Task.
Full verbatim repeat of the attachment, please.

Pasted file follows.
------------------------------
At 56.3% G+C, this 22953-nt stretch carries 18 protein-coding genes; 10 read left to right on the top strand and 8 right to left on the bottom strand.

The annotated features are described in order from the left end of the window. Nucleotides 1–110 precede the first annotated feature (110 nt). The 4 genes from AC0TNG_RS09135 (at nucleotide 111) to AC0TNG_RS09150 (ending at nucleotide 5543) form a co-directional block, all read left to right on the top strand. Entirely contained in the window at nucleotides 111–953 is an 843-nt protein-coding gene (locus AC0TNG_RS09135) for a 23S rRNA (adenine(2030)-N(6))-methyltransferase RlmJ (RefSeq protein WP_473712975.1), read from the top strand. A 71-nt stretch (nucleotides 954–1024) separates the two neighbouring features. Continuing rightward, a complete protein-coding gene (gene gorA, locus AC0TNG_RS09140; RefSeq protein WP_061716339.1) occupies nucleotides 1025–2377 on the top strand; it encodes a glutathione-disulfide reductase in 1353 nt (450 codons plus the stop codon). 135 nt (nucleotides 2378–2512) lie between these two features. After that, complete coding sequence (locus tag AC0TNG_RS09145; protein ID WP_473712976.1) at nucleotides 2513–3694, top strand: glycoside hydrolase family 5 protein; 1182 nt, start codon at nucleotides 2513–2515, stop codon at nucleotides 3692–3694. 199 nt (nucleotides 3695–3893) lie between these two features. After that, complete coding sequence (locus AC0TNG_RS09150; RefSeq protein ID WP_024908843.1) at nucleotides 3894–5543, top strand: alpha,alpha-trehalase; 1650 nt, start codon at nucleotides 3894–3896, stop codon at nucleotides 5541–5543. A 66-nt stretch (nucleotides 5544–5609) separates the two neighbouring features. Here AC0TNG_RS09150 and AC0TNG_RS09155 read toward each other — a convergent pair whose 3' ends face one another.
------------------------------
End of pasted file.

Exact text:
At 56.3% G+C, this 22953-nt stretch carries 18 protein-coding genes; 10 read left to right on the top strand and 8 right to left on the bottom strand.

The annotated features are described in order from the left end of the window. Nucleotides 1–110 precede the first annotated feature (110 nt). The 4 genes from AC0TNG_RS09135 (at nucleotide 111) to AC0TNG_RS09150 (ending at nucleotide 5543) form a co-directional block, all read left to right on the top strand. Entirely contained in the window at nucleotides 111–953 is an 843-nt protein-coding gene (locus AC0TNG_RS09135) for a 23S rRNA (adenine(2030)-N(6))-methyltransferase RlmJ (RefSeq protein WP_473712975.1), read from the top strand. A 71-nt stretch (nucleotides 954–1024) separates the two neighbouring features. Continuing rightward, a complete protein-coding gene (gene gorA, locus AC0TNG_RS09140; RefSeq protein WP_061716339.1) occupies nucleotides 1025–2377 on the top strand; it encodes a glutathione-disulfide reductase in 1353 nt (450 codons plus the stop codon). 135 nt (nucleotides 2378–2512) lie between these two features. After that, complete coding sequence (locus tag AC0TNG_RS09145; protein ID WP_473712976.1) at nucleotides 2513–3694, top strand: glycoside hydrolase family 5 protein; 1182 nt, start codon at nucleotides 2513–2515, stop codon at nucleotides 3692–3694. 199 nt (nucleotides 3695–3893) lie between these two features. After that, complete coding sequence (locus AC0TNG_RS09150; RefSeq protein ID WP_024908843.1) at nucleotides 3894–5543, top strand: alpha,alpha-trehalase; 1650 nt, start codon at nucleotides 3894–3896, stop codon at nucleotides 5541–5543. A 66-nt stretch (nucleotides 5544–5609) separates the two neighbouring features. Here AC0TNG_RS09150 and AC0TNG_RS09155 read toward each other — a convergent pair whose 3' ends face one another.